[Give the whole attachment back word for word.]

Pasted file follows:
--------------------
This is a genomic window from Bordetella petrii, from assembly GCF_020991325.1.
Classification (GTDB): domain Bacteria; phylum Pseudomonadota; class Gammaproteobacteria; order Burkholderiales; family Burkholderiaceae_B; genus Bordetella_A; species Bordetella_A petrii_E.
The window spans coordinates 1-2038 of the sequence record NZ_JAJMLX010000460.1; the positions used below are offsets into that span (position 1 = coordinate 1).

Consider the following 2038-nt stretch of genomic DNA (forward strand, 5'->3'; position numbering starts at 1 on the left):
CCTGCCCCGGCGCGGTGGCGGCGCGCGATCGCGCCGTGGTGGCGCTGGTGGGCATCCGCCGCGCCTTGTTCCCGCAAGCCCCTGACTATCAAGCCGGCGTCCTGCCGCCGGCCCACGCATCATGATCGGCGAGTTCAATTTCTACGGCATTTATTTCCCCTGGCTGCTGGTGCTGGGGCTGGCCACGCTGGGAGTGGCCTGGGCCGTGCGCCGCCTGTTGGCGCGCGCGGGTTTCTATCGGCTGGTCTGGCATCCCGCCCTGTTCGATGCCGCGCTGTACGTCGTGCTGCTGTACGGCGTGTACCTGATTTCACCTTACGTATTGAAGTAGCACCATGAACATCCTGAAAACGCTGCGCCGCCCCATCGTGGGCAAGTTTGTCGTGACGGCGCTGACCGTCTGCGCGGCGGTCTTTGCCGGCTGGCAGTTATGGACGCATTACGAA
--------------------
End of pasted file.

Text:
This is a genomic window from Bordetella petrii, from assembly GCF_020991325.1.
Classification (GTDB): domain Bacteria; phylum Pseudomonadota; class Gammaproteobacteria; order Burkholderiales; family Burkholderiaceae_B; genus Bordetella_A; species Bordetella_A petrii_E.
The window spans coordinates 1-2038 of the sequence record NZ_JAJMLX010000460.1; the positions used below are offsets into that span (position 1 = coordinate 1).

Consider the following 2038-nt stretch of genomic DNA (forward strand, 5'->3'; position numbering starts at 1 on the left):
CCTGCCCCGGCGCGGTGGCGGCGCGCGATCGCGCCGTGGTGGCGCTGGTGGGCATCCGCCGCGCCTTGTTCCCGCAAGCCCCTGACTATCAAGCCGGCGTCCTGCCGCCGGCCCACGCATCATGATCGGCGAGTTCAATTTCTACGGCATTTATTTCCCCTGGCTGCTGGTGCTGGGGCTGGCCACGCTGGGAGTGGCCTGGGCCGTGCGCCGCCTGTTGGCGCGCGCGGGTTTCTATCGGCTGGTCTGGCATCCCGCCCTGTTCGATGCCGCGCTGTACGTCGTGCTGCTGTACGGCGTGTACCTGATTTCACCTTACGTATTGAAGTAGCACCATGAACATCCTGAAAACGCTGCGCCGCCCCATCGTGGGCAAGTTTGTCGTGACGGCGCTGACCGTCTGCGCGGCGGTCTTTGCCGGCTGGCAGTTATGGACGCATTACGAA